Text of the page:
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NEWYORKHILLBILLY 12-18-2019 06:50 PM

here is a link to some info on high vs low pressure stoves

https://weekendrvadventures.com/low-pressure-stove/


I did contact camp chef and did confirm all there mountain series stoves do run on high pressure. There regulator takes the tank pressure down to 10PSI .This high pressure is how they get 20,000 BTU per burner on the everest

CharlesinGA 12-18-2019 07:35 PM

I bought a CharBroil Grill 2Go X200. Got it for $99. It is an infrared tabletop grill. fits perfectly in a Home Depot Husky 17gal plastic tote. Its a pain to clean however. Co-worker I travel with bought another brand infrared grill from Sams Club. Took it back, bought a Blackstone 17 inch griddle. He hard plumbed a hose (to the griddle in place of the pound bottle connection) to connect to the camper's low pressure propane fitting (the regulator that comes with it accepts 1"lb bottles). I bought the same 17 inch Blackstone griddle from Wal-Mart on end of the season clearance for $54. found a special quick disconnect that replaced the regulator and tube, to allow a hose to connect to the camper or with a regulator to a 20/30 lb bottle.

I also carry a single burner electric hotplate and a china made butane unit, $19 at the Korean grocery, Butane cannisters are cheap there also.

The Blackstone is very easy to clean, and you can cook the entire breakfast or dinner on it at once, eggs on one side, sausage or bacon on the other.

Charles

Civilguy 12-18-2019 08:04 PM

Thanks Mike and Jon. I have heard mention of this in the past, but never really paid attention or ran it down to see what the deal is. The RV Adventure link was especially helpful.

So, 11" WC (0.4 psi) being what I was familiar with, I didn't realize there's also a 10 psi standard; that's 277 inches of water column, so quite the difference.

k corbin 12-19-2019 07:20 AM

Quote:

Originally Posted by Rzrbrn (Post 763076)

One issue I have with stoves like the GSI Selkirk type of design is the restriction to a smaller size pan; with the windscreen in place two pans on the stove is very cramped.

you just needed to read the bullet list of information for the Selkirk to see that the windscreens fold out of the way when you want to use larger pots.


wraparound windscreens prevent gusts and inclement weather from slowing your cooking to a crawl, but fold out of the way for use with larger pots on calm days.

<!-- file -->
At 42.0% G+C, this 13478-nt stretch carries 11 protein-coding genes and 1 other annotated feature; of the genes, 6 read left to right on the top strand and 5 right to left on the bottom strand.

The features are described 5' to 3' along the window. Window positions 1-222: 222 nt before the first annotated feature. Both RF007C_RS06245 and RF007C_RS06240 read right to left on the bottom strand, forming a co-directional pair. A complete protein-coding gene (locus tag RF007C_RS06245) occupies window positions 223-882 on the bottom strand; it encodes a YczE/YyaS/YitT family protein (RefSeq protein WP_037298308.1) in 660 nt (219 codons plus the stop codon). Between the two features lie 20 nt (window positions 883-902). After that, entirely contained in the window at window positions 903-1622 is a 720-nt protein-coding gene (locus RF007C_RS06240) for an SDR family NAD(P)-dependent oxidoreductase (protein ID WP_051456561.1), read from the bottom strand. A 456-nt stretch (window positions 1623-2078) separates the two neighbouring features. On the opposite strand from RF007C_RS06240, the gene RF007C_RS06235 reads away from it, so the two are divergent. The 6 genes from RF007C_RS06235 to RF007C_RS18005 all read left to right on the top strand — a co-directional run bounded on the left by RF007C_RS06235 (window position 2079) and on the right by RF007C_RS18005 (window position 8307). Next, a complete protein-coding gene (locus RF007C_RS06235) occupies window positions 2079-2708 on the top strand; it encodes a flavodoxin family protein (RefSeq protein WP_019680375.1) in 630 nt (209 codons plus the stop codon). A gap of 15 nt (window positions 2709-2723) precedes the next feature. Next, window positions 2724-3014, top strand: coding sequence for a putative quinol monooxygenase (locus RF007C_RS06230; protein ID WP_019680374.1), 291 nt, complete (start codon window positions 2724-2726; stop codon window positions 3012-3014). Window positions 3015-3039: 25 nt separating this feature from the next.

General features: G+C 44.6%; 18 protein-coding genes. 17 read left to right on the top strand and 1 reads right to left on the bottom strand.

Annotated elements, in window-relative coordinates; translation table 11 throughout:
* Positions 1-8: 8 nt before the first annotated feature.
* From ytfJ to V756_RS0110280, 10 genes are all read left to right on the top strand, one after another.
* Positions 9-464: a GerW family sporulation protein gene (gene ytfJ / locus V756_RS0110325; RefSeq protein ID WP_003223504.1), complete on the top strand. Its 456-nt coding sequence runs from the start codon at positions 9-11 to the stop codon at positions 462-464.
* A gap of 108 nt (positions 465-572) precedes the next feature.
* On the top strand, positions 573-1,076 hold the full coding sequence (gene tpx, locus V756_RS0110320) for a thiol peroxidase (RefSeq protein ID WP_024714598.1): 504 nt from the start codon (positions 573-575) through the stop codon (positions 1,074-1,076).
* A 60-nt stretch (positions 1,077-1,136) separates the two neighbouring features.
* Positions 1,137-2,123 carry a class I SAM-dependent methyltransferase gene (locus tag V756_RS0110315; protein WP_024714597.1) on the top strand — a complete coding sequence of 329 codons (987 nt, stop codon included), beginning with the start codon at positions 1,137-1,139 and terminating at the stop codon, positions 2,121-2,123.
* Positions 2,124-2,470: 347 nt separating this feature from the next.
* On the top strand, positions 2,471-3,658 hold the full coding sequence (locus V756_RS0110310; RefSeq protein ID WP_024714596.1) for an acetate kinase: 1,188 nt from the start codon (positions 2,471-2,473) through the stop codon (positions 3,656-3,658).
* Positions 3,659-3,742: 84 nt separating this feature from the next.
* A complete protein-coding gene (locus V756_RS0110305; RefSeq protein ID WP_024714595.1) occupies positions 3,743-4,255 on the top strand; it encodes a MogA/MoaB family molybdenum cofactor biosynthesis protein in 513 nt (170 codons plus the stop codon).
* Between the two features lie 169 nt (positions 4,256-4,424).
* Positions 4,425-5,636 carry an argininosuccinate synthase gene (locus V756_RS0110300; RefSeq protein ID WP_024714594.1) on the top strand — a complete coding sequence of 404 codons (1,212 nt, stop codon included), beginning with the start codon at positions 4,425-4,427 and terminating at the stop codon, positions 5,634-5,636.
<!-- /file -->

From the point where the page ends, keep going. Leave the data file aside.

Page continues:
Jon in AZ 12-19-2019 07:26 AM

Made me check, Mike, and youíre right- the high pressure standard is 10 psi, far higher than the 14Ē WC I mentioned. I canít recall where I got the 14Ē figure... probably a product of a faulty memory. There was another recent discussion about connecting a Coleman-type stove to the regulated trailer LP system and the pressure difference came up.

NEWYORKHILLBILLY 12-19-2019 07:43 AM

well all this talk about stoves and propane hookup. Made me realize how unhappy i with my current grill set up (smoke hollow) After some research I ended up ordering a scratch and dent Napoleon 285 grill . I thinking it will go right on the hose escape trailers supplies with the propane quick connect option

Jon in AZ 12-19-2019 08:00 AM

Yes. Lots of choices, so no reason to keep using something that doesnít work for you!

Grilling for us is charcoal, or not at all. Our Weber Little Joe does the job. I really need to make a carry case for it. That would solve my only real issue- how to transport it.

Rzrbrn 12-19-2019 08:22 AM

Quote:

Originally Posted by k corbin (Post 763205)
you just needed to read the bullet list of information for the Selkirk to see that the windscreens fold out of the way when you want to use larger pots.


wraparound windscreens prevent gusts and inclement weather from slowing your cooking to a crawl, but fold out of the way for use with larger pots on calm days.

I don't have a Selkirk, which is why I said this "type" of stove. Similar stoves have wings that fold out, but it is the back cover that does not and is one of the constraining factors on these stoves. That and the burners are too close together to put a 11 or 12" pan and maybe a pot to boil water. Still and all, with a bit of care they will cook a meal.